Endometriosis Action Month at Hatch

Hatch team at an event with red and yellow graphic brush strokes

Guest post from Head of People and Operations, Suzi Lawrence

Suzi is the Head of People and Operations at Hatch, and responsible for ensuring that the charity is a positive, supportive place to work.

One of Hatch’s strategic goals is prioritising people: building an inclusive culture that supports, values and celebrates every team member’s personal and professional contribution, development and success.

Headshot of Suzi

At Hatch we’re proud to be an endometriosis friendly employer, something we have been since we signed up to the scheme run by Endometriosis UK in July 2022. But what does this actually mean and how do the working practices at Hatch support this?

Endometriosis is a long-term, chronic pain condition affecting 1 in 10 women and those assigned female at birth. Symptoms can include chronic pain, fatigue and fertility issues. It can impact upon well-being, ability to do certain jobs and work in certain ways – but is often ignored or treated with embarrassment or indifference, especially when it comes to the workplace and working practices.

Hatch programme graduate, Martha, explains her own experiences of endometriosis

Like many organisations we say that we value work life balance at Hatch. A major factor in staying true to our word on this is that we give autonomy to every team member as to when and where they work.  This enables everyone to achieve a working pattern and environment that blends with their personal life rather than encroaching upon it and means everyone can work however they are the most effective.

In practice this means flexible working – with every team member able to set their own working hours. Compressed hours and part time working are other options open to the team. We have an office that the team can use as much or as little as they wish and we have a very forward thinking hybrid working policy.

Hatch’s hybrid working approach provides team members with more options with regard to where, when, and how they work. It is based on the concept that work is principally an activity we do, rather than a place we go to. We manage by performance, based on measurable outputs rather than presence in the office. We look at each role individually balancing operational needs with individual preferences. With agreement you can work outside of the UK for short periods and we monitor our hybrid working arrangements to ensure that they do not have any unintended discriminatory impact. We trust our team explicitly.

We also have a generous and completely flexible holiday policy. We group our annual leave allowance plus the 8 UK national holidays into one pot which can be used entirely flexibly and you can take them whenever suits you. This means if you would like to book the national holidays off on the days they fall you can but if you would like to work through a bank holiday and take different dates off instead, that’s fine with us too. What makes working at Hatch work for our team, works for us too.

And whilst we all mainly work remotely this is also about us creating a work environment in which everyone feels supported and able to bring their whole selves to work – wherever that may be. In the past year we doubled the number of wellbeing days staff can take at their own discretion. We are always looking at ways to build on our positive culture and invest in ideas that bring real benefits to our team at every stage of their life. The Endometriosis Friendly Employer scheme is one of those.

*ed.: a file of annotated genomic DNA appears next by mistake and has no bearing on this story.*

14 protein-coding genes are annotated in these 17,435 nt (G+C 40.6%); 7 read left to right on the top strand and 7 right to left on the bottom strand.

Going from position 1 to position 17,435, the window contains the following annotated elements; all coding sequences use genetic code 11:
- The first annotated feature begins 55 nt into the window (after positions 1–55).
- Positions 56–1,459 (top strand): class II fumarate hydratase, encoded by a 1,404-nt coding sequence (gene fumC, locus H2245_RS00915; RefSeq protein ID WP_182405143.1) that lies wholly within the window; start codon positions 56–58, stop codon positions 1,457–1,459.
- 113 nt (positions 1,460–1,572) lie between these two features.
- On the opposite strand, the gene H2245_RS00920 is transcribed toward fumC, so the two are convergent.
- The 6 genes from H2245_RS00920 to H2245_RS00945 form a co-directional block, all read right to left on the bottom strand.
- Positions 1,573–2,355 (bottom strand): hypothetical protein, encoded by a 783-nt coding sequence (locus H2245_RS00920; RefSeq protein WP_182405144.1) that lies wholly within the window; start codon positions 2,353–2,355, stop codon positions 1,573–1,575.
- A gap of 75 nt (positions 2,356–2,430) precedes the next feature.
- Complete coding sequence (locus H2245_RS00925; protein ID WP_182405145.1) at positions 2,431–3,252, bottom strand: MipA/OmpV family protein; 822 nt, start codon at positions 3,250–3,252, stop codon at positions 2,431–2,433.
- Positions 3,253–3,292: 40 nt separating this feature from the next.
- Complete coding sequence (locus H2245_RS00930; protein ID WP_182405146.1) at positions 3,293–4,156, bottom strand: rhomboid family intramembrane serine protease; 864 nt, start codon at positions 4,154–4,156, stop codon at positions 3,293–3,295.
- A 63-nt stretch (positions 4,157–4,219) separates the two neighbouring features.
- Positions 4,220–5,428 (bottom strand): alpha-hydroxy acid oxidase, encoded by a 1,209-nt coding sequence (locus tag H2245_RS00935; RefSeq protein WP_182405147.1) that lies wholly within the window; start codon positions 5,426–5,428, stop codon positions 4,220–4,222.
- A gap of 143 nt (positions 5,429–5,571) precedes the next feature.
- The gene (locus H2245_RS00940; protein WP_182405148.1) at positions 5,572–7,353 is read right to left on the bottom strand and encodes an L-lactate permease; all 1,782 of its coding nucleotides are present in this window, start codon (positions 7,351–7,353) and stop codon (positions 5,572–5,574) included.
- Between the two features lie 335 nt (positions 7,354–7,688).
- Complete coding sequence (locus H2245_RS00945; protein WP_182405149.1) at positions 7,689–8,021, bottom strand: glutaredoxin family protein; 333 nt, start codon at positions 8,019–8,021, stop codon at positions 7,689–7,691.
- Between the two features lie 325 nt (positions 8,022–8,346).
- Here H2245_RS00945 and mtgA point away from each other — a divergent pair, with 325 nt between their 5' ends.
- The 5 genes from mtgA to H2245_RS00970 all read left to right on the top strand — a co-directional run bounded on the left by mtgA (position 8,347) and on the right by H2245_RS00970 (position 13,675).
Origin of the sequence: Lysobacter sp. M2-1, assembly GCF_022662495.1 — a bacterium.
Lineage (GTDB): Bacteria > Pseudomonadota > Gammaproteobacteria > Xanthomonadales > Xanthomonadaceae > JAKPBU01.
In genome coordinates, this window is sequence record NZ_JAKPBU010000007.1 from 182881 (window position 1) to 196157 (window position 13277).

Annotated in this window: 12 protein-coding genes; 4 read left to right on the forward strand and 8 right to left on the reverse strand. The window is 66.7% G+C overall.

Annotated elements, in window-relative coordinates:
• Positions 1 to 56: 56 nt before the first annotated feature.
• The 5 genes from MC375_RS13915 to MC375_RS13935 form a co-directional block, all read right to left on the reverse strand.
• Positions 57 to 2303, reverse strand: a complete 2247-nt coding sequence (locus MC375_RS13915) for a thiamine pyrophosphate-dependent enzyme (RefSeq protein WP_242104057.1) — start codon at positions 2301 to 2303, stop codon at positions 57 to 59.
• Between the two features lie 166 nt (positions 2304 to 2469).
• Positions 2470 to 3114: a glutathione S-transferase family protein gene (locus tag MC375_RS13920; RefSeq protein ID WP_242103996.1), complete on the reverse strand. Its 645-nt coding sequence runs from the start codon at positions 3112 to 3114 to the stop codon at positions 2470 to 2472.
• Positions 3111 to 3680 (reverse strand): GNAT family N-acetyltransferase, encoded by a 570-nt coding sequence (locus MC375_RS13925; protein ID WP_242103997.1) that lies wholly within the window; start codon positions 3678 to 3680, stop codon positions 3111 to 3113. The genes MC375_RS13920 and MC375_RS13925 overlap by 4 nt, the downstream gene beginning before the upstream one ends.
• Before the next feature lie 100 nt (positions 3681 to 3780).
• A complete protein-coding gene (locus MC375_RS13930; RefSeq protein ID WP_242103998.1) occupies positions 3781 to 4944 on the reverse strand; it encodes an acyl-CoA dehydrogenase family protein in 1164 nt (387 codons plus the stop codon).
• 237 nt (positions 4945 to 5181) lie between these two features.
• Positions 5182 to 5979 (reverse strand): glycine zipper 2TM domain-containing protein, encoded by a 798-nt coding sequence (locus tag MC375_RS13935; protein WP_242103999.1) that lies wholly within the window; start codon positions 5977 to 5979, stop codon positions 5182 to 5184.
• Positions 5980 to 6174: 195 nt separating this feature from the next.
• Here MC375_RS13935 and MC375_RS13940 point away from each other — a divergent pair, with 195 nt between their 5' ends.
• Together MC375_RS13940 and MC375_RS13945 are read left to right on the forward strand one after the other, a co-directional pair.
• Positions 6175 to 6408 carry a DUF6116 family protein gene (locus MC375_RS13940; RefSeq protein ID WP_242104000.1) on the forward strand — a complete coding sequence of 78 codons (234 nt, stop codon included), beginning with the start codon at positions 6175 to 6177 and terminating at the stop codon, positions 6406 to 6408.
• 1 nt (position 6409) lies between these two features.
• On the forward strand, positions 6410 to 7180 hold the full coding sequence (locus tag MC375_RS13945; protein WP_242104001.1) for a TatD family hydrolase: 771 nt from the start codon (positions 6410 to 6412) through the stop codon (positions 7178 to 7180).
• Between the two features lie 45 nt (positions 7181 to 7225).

The Endometriosis Friendly Employer Scheme

The scheme covers three areas – a commitment to leadership and management support for menstrual health and wellbeing in the workplace; tackling stigma around menstrual health and adapting workplace culture; and communications/awareness raising of endometriosis, helping educate those within the workplace and beyond.

Since we joined the scheme in 2022 we have already campaigned for more awareness of endometriosis across our social media, held internal information sessions about where to access support, and named Endometriosis Champions within our team.

In raising awareness and tackling stigma associated with endometriosis and other menstrual health conditions we are helping all women (and those assigned female at birth) be able to thrive at work. This ties in with our ethos at Hatch of building a better world and a fairer society through removing barriers to access.

We know how important our flexible working policy is in ensuring Hatch is accessible to people with endometriosis, as well as other health conditions or caring responsibilities, and are committed to prioritising policies like these that put people first.

Join the Scheme

So if this sounds like something your organisation could benefit from, it’s easy to sign up to the scheme (and costs just £40 a year for small businesses).

Living with Endometriosis

"I think having a disability like endometriosis has made me a much more empathetic person. It’s made me understand that people are ill and a lot of people struggle with things, not just endometriosis, but mental health issues, with visible disabilities, and hidden disabilities. So as an employer, as I now am, that means that I’m more sensitive to the needs of my employees."
A headshot of Martha Bennett.
Martha Bennett
Hatch Graduate

Charities like Endometriosis UK can offer resources, support, and community to those living with endometriosis as well as workplaces and individuals looking to learn more. There are support groups you can access online, or across the whole of the UK, a helpline run by trained volunteers with lived experience, and themed monthly webinars you can access.

Find out more on their website.

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